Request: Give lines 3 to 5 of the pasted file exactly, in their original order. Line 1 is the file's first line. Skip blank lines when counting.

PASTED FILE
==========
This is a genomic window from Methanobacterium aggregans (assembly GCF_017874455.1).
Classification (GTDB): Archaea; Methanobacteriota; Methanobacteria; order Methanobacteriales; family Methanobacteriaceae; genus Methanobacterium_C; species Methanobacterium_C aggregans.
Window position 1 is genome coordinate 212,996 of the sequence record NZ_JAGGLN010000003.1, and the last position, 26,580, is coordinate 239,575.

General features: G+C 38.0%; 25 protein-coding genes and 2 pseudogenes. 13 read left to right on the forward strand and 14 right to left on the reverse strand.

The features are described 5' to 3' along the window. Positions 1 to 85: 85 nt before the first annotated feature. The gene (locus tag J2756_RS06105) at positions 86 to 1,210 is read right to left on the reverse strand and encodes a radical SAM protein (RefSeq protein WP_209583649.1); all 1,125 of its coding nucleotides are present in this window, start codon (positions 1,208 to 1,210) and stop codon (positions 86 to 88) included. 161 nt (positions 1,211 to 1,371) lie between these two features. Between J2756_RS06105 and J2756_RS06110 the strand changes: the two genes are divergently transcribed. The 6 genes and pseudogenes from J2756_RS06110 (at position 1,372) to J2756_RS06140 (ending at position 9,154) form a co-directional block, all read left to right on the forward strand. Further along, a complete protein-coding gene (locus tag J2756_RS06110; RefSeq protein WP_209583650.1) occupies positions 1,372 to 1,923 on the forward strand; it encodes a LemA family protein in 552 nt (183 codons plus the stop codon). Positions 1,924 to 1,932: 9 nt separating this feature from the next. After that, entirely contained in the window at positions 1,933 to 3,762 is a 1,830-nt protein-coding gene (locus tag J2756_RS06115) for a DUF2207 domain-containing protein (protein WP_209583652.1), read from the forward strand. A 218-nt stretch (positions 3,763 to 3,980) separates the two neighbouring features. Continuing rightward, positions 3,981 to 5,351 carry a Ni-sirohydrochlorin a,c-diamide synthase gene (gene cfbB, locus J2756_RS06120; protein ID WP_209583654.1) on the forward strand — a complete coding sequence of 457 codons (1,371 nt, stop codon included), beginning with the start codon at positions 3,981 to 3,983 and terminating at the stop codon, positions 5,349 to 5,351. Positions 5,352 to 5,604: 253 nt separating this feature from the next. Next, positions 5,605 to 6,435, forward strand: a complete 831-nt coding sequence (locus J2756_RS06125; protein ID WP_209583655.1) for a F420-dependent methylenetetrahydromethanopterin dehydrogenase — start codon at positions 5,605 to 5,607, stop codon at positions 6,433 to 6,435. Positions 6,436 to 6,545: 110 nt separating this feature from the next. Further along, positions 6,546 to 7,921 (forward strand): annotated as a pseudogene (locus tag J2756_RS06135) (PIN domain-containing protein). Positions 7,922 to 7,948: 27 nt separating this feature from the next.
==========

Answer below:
Window position 1 is genome coordinate 212,996 of the sequence record NZ_JAGGLN010000003.1, and the last position, 26,580, is coordinate 239,575.

General features: G+C 38.0%; 25 protein-coding genes and 2 pseudogenes. 13 read left to right on the forward strand and 14 right to left on the reverse strand.

The features are described 5' to 3' along the window. Positions 1 to 85: 85 nt before the first annotated feature. The gene (locus tag J2756_RS06105) at positions 86 to 1,210 is read right to left on the reverse strand and encodes a radical SAM protein (RefSeq protein WP_209583649.1); all 1,125 of its coding nucleotides are present in this window, start codon (positions 1,208 to 1,210) and stop codon (positions 86 to 88) included. 161 nt (positions 1,211 to 1,371) lie between these two features. Between J2756_RS06105 and J2756_RS06110 the strand changes: the two genes are divergently transcribed. The 6 genes and pseudogenes from J2756_RS06110 (at position 1,372) to J2756_RS06140 (ending at position 9,154) form a co-directional block, all read left to right on the forward strand. Further along, a complete protein-coding gene (locus tag J2756_RS06110; RefSeq protein WP_209583650.1) occupies positions 1,372 to 1,923 on the forward strand; it encodes a LemA family protein in 552 nt (183 codons plus the stop codon). Positions 1,924 to 1,932: 9 nt separating this feature from the next. After that, entirely contained in the window at positions 1,933 to 3,762 is a 1,830-nt protein-coding gene (locus tag J2756_RS06115) for a DUF2207 domain-containing protein (protein WP_209583652.1), read from the forward strand. A 218-nt stretch (positions 3,763 to 3,980) separates the two neighbouring features. Continuing rightward, positions 3,981 to 5,351 carry a Ni-sirohydrochlorin a,c-diamide synthase gene (gene cfbB, locus J2756_RS06120; protein ID WP_209583654.1) on the forward strand — a complete coding sequence of 457 codons (1,371 nt, stop codon included), beginning with the start codon at positions 3,981 to 3,983 and terminating at the stop codon, positions 5,349 to 5,351. Positions 5,352 to 5,604: 253 nt separating this feature from the next. Next, positions 5,605 to 6,435, forward strand: a complete 831-nt coding sequence (locus J2756_RS06125; protein ID WP_209583655.1) for a F420-dependent methylenetetrahydromethanopterin dehydrogenase — start codon at positions 5,605 to 5,607, stop codon at positions 6,433 to 6,435. Positions 6,436 to 6,545: 110 nt separating this feature from the next. Further along, positions 6,546 to 7,921 (forward strand): annotated as a pseudogene (locus tag J2756_RS06135) (PIN domain-containing protein). Positions 7,922 to 7,948: 27 nt separating this feature from the next.